In my opinion, the most overrated exercise is the burpee. How many people actually benefit from it? The burpee was originally created as a testing method and was only to be performed about 4 times in total. So when I see people being programmed to do 20, 50, 100, at once, I just shake my head. Why does someone who has a desk job need to do burpees? How will that improve their quality of life? I always consider my own programming and programming for my clients with the best intentions; I will create based on their needs and goals, not just how much I can make them sweat or feel like they’re dying. I think the most underrated exercise is the deadlift, and I think that’s because most people do it wrong (hurt their back), which deters people from performing it. It’s one of the most fundamentally sound exercises that requires your entire body to output energy. And in my opinion, it’s one of the most empowering yet humbling for women. Because who wouldn’t want to be able to lift three times their body weight?
What are your go-to snacks when you’re on the run?
My go-to snacks on the run are either Canadian Protein sample protein packs or Bounce Balls! Both so very healthy, nutrient-packed and satisfying!
What’s your beliefs on performance diet like? Do you prescribe to a particular philosophy on diet (example: Paleo, Gluten free, etc…)?
I believe that everyone is individual in terms of nutrition. There’s no one best way that I would ever recommend. I follow a flexible dieting approach where I can really eat what I want while achieving specific macronutrient ranges on a daily basis. I fuel my body for performance and my workouts. I don’t put foods off limits because having that ‘good food versus bad food’ mindset I find to be very unhealthy. I do avoid foods that I have been tested to be sensitive too (cow’s milk, wheat, peanuts, almonds), but other than that, I think it’s all about a healthy balance that works for each unique person. When I work with clients, I customize their nutritional goals based on both their past and current lifestyle, nutritional needs, goals, any limiting factors like digestion issues, and habits. The single most important bit of advice I can give for the ‘best’ diet is: whatever truly makes the person feel good.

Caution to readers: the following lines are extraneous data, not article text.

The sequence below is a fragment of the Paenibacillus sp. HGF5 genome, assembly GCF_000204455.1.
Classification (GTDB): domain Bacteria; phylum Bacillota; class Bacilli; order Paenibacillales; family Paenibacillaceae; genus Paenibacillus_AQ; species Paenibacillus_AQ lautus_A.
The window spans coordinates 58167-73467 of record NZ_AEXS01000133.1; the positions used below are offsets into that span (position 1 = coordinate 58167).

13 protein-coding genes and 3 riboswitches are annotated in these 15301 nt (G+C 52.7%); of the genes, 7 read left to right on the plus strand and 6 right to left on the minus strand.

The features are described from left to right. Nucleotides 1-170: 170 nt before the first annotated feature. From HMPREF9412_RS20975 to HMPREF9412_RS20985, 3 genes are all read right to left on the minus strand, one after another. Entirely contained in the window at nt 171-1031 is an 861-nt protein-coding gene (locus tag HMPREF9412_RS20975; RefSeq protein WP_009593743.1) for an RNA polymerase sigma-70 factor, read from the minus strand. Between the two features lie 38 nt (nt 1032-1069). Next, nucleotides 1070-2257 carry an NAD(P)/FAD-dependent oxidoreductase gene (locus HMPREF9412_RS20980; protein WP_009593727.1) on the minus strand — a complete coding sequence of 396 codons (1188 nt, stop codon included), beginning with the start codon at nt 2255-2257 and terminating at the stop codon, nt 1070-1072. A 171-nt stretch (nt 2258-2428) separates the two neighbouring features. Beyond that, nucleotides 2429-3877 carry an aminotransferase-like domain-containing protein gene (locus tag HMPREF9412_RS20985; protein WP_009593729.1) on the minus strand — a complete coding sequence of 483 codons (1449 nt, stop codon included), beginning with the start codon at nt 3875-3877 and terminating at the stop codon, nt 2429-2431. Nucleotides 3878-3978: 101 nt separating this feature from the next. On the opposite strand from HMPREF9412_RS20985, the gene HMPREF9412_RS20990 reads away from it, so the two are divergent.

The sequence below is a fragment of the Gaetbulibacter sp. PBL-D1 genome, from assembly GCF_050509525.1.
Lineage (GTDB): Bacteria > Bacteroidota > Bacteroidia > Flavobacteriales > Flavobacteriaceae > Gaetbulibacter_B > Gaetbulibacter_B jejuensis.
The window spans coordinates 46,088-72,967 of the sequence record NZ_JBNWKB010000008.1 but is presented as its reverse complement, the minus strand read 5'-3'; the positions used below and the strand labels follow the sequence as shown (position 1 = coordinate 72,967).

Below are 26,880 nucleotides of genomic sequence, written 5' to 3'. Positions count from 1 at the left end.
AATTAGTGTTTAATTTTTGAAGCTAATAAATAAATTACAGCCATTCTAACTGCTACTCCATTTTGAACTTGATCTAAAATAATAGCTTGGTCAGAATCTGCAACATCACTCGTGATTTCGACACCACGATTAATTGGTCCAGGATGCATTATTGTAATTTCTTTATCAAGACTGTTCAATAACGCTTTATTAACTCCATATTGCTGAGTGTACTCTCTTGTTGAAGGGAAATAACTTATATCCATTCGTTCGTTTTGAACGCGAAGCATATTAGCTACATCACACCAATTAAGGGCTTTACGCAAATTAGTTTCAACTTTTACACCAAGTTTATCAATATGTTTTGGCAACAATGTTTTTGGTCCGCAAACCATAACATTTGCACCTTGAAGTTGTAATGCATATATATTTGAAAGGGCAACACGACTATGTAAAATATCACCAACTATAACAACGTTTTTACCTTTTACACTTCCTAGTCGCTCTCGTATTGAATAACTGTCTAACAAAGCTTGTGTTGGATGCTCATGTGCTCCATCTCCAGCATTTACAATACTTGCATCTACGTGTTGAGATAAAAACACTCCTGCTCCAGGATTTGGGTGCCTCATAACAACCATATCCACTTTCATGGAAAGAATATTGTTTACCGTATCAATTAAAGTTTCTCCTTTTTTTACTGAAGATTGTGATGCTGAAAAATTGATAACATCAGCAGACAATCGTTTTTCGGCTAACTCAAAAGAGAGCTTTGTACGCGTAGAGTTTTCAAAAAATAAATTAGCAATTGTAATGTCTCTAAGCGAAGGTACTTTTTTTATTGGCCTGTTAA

“My first time was completely on accident,” says Dean Pohlman, founder of ‘Body by Yoga,’. Dean was referring to his first time trying yoga. Imagine. One minute you’re walking down the street looking for a tailor; the next you’re drenched in sweat from the hardest workout of your life. That’s saying alot coming from a former lacrosse player. “Like most people, I was skeptical of yoga [at first]. I had always been interested, but had never taken a yoga class before that day. Two hours later, drenched in sweat from head to toe, feeling like I had just exited the pool, and utterly exhausted……. I had just completed my first yoga class. From that point on, I was sold.”
Dean’s first adventure with yoga lead him to an unexpected change in career path. He along with his partner, Paul Bolotovsky, set out to give yoga a little revival and give a new spin to it. “I saw a total void in yoga. Nobody was teaching yoga as a form of fitness; everyone was doing it as a lifestyle,” Dean says. More specifically, they set out to create a form of yoga tailored to men. Dean and Paul show us that yoga doesn’t have to be a big lifestyle change with spiritual connections. Yoga can be strictly for the benefit of your health and body. “We talk about yoga in terms that people interested in their fitness would want to hear. This is a workout that will make you better at anything you do. Whether you’re into functional fitness, lifting, or a runner, yoga will help with that. We break down the anatomy of every exercise to help you understand why it’s good for you. Our program helps you understand how it can help you achieve your fitness goals.”
Beyond that, the two dropped some of the more uncomfortable yoga positions that men may find in local mixed gender yoga classes. “Men and women have traditionally focused on different aspects of fitness. We also have different anatomies. This creates a situation in which some of the poses men encounter in class can be intimidating, if not outright dangerous. We provide explanations and modifications so that men can experience the intended benefit out of every pose.”